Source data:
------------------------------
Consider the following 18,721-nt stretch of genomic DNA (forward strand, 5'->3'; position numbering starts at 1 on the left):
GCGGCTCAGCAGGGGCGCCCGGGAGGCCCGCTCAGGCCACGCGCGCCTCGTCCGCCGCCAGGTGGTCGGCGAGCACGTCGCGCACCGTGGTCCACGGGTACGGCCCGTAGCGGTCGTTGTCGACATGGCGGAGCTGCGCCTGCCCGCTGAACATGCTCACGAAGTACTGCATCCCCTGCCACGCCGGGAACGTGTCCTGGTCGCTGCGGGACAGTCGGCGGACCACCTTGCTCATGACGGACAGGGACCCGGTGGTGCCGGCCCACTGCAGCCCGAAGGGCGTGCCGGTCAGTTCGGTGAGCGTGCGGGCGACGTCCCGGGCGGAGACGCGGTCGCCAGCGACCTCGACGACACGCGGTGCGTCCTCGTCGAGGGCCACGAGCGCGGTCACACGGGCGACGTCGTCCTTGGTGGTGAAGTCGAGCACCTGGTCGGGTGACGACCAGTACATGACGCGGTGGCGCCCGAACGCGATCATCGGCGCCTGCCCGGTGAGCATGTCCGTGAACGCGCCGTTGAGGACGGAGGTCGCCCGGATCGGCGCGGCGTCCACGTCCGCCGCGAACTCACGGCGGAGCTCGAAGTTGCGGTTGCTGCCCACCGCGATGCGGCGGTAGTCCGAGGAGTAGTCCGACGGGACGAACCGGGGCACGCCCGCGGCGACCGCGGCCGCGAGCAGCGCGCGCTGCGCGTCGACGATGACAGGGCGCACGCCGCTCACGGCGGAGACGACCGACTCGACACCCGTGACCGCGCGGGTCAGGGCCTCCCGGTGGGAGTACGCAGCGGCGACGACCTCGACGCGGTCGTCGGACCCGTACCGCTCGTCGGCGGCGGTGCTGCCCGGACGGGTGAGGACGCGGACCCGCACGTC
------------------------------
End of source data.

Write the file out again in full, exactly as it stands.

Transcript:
Consider the following 18,721-nt stretch of genomic DNA (forward strand, 5'->3'; position numbering starts at 1 on the left):
GCGGCTCAGCAGGGGCGCCCGGGAGGCCCGCTCAGGCCACGCGCGCCTCGTCCGCCGCCAGGTGGTCGGCGAGCACGTCGCGCACCGTGGTCCACGGGTACGGCCCGTAGCGGTCGTTGTCGACATGGCGGAGCTGCGCCTGCCCGCTGAACATGCTCACGAAGTACTGCATCCCCTGCCACGCCGGGAACGTGTCCTGGTCGCTGCGGGACAGTCGGCGGACCACCTTGCTCATGACGGACAGGGACCCGGTGGTGCCGGCCCACTGCAGCCCGAAGGGCGTGCCGGTCAGTTCGGTGAGCGTGCGGGCGACGTCCCGGGCGGAGACGCGGTCGCCAGCGACCTCGACGACACGCGGTGCGTCCTCGTCGAGGGCCACGAGCGCGGTCACACGGGCGACGTCGTCCTTGGTGGTGAAGTCGAGCACCTGGTCGGGTGACGACCAGTACATGACGCGGTGGCGCCCGAACGCGATCATCGGCGCCTGCCCGGTGAGCATGTCCGTGAACGCGCCGTTGAGGACGGAGGTCGCCCGGATCGGCGCGGCGTCCACGTCCGCCGCGAACTCACGGCGGAGCTCGAAGTTGCGGTTGCTGCCCACCGCGATGCGGCGGTAGTCCGAGGAGTAGTCCGACGGGACGAACCGGGGCACGCCCGCGGCGACCGCGGCCGCGAGCAGCGCGCGCTGCGCGTCGACGATGACAGGGCGCACGCCGCTCACGGCGGAGACGACCGACTCGACACCCGTGACCGCGCGGGTCAGGGCCTCCCGGTGGGAGTACGCAGCGGCGACGACCTCGACGCGGTCGTCGGACCCGTACCGCTCGTCGGCGGCGGTGCTGCCCGGACGGGTGAGGACGCGGACCCGCACGTC